Guide pins 204 may, if desired, be placed at opposing ends of the bored cavity 222, as seen in FIG. 38. In this arrangement, as shown in FIG. 39, the selected bone fixation/fusion device 200 is passed over the guide pins 204 to position the device 200 with the cavity 222. The guide pins 204 may then be removed. In an alternative arrangement, guide pins 204 need not be used, and the device 200 is manually inserted by the physician into the bore cavity 222.

An alternative embodiment is illustrated in FIGS. 40 and 41. In this embodiment, a c-shaped restraint 224 is placed against each end of the bored cavity 222. The selected bone fixation/fusion device 200 is then positioned between the restraints 222 such that the restraints 222 engage the device 200 to secure the device 200 within bone.

The foregoing is considered as illustrative only of the principles of the invention. Furthermore, since numerous modifications and changes will readily occur to those skilled in the art, it is not desired to limit the invention to the exact construction and operation shown and described. While the preferred embodiment has been described, the details may be changed without departing from the invention, which is defined by the claims.

Patent Citations
Cited PatentFiling datePublication dateApplicantTitle
US4344190Jul 23, 1980Aug 17, 1982University Of ExeterPlugs for the medullary canal of a bone
US4501269Feb 21, 1984Feb 26, 1985Washington State University Research Foundation, Inc.Process for fusing bone joints
US4657550 *Jan 16, 1986Apr 14, 1987Daher Youssef HButtressing device usable in a vertebral prosthesis
US4834757Mar 28, 1988May 30, 1989Brantigan John WProsthetic implant
US4961740Oct 17, 1988Oct 9, 1990Surgical Dynamics, Inc.V-thread fusion cage and method of fusing a bone joint
US5139498Oct 13, 1989Aug 18, 1992Astudillo Ley Freddy RDevice for closing sternum in heart surgery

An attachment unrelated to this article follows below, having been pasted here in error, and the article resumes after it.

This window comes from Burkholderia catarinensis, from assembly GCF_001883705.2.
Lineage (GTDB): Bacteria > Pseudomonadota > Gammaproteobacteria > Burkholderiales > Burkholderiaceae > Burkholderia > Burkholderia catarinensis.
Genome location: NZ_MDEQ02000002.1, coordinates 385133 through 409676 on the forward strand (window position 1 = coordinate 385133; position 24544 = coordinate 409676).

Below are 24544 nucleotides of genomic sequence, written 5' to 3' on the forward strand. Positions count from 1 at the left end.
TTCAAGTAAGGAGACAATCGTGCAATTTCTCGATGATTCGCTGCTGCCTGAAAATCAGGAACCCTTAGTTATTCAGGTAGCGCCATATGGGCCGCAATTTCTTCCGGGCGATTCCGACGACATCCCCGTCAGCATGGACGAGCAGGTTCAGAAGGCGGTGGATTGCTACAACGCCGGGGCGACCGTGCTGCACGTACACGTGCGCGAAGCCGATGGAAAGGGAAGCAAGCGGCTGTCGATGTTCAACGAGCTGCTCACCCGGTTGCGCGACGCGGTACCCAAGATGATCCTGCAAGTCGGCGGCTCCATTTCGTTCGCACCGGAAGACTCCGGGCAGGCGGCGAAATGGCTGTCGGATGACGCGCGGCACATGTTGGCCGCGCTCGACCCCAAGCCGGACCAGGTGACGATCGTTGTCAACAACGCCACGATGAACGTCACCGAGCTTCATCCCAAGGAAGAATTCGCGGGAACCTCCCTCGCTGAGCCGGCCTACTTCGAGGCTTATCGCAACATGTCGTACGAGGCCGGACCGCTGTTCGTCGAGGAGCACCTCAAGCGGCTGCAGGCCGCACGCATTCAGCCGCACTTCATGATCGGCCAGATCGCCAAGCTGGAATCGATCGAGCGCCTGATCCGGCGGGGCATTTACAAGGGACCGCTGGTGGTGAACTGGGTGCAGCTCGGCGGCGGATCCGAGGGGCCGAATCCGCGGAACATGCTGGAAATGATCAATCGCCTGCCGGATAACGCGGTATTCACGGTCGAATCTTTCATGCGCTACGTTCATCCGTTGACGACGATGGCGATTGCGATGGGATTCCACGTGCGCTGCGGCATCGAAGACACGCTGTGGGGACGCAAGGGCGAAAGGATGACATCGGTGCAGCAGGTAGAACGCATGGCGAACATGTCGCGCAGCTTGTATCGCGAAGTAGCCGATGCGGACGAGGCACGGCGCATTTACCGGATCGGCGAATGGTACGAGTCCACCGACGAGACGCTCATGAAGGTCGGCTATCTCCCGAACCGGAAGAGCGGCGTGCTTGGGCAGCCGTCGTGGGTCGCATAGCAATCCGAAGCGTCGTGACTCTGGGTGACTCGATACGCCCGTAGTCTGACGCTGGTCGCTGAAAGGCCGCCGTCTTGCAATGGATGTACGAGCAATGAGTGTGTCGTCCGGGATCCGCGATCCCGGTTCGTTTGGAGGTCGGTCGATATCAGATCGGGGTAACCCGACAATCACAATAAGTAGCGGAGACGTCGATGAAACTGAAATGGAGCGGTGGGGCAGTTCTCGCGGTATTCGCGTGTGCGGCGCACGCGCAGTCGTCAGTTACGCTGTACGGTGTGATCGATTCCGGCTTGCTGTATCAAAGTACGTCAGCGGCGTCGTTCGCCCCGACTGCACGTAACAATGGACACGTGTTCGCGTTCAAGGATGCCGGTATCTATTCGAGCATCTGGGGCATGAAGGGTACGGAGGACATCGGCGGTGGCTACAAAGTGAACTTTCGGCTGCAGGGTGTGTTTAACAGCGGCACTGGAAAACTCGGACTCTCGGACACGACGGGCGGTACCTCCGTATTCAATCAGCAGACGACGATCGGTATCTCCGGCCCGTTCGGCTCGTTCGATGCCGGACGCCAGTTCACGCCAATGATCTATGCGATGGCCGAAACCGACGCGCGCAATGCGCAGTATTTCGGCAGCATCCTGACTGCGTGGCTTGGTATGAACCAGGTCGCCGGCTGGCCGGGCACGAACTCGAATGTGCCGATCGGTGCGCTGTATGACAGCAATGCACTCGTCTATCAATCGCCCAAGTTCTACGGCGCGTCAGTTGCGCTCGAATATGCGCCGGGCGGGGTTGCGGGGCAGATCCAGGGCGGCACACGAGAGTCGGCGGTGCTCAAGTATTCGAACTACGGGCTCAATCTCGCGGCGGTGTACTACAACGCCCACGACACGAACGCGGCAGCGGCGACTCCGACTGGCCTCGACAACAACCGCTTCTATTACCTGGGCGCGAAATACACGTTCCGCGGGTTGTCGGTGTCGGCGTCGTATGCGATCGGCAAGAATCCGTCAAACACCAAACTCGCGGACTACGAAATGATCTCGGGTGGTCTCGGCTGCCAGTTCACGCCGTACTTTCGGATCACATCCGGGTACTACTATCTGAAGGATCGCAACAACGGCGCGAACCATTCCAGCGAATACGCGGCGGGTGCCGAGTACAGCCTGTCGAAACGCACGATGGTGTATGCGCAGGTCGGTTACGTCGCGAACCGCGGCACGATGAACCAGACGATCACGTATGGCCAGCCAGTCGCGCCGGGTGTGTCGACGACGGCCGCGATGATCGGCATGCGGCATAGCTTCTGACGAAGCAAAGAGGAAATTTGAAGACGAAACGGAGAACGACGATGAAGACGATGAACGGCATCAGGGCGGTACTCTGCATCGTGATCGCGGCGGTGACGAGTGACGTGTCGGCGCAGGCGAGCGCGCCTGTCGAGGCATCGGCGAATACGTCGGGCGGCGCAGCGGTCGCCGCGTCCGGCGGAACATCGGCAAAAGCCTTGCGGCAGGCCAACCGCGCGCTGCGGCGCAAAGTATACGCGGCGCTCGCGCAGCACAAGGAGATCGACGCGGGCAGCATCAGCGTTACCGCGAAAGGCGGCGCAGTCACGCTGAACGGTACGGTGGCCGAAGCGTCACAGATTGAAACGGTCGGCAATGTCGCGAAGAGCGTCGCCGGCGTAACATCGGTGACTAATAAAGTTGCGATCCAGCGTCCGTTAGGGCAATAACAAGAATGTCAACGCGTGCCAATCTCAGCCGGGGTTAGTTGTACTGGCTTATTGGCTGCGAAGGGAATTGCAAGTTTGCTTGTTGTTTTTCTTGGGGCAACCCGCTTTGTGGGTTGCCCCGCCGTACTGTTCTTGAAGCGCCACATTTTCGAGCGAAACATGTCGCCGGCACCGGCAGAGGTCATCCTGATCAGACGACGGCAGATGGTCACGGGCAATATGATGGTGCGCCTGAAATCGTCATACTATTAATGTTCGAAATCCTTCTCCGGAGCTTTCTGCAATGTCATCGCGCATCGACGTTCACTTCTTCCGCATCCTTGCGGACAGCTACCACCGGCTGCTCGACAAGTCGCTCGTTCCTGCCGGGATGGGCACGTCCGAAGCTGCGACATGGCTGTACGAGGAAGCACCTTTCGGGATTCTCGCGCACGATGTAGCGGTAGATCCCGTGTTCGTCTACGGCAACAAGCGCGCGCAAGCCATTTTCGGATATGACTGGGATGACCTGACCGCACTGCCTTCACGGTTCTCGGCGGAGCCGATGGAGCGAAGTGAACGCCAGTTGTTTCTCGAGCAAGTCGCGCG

US5298254Dec 17, 1991Mar 29, 1994Osteotech, Inc.Shaped, swollen demineralized bone and its use in bone repair
US5569249Feb 5, 1996Oct 29, 1996Smith & Nephew Richards Inc.Cannulated modular intramedullary nail
US5593409Feb 17, 1995Jan 14, 1997Sofamor Danek Group, Inc.Interbody spinal fusion implants
US5609636Jan 11, 1996Mar 11, 1997Spine-Tech, Inc.Spinal implant
US5669909Mar 30, 1995Sep 23, 1997Danek Medical, Inc.Interbody fusion device and method for restoration of normal spinal anatomy
US5868749 *Jan 31, 1997Feb 9, 1999Reed; Thomas M.Fixation devices
US5968047 *Jul 6, 1998Oct 19, 1999Reed; Thomas MillsFixation devices
US6010507 *Jul 24, 1998Jan 4, 2000Rudloff; David A. C.Repair of bone fracture using flexible fully or partially cannulated compression/decompression fixation element
US6053916Feb 17, 1999Apr 25, 2000Moore; Michael R.Sacroiliac implant
US6096080 *Feb 10, 1999Aug 1, 2000Cortek, Inc.Apparatus for spinal fusion using implanted devices
US6210442 *Jan 7, 1999Apr 3, 2001Aesculap Ag & Co. KgImplant for vertebral body fusion
US6241732 *Nov 3, 1998Jun 5, 2001David W. OverakerBiocompatible absorbable rivets and pins for use in surgical procedures
US6270528 *Aug 6, 1999Aug 7, 2001Sdgi Holdings, Inc.Composited intervertebral bone spacers
US6517541Dec 22, 1999Feb 11, 2003Nenad SesicAxial intramedullary screw for the osteosynthesis of long bones
US6595998 *Jun 1, 2001Jul 22, 2003Spinewave, Inc.Tissue distraction device
US6602293Nov 1, 1996Aug 5, 2003The Johns Hopkins UniversityPolymeric composite orthopedic implant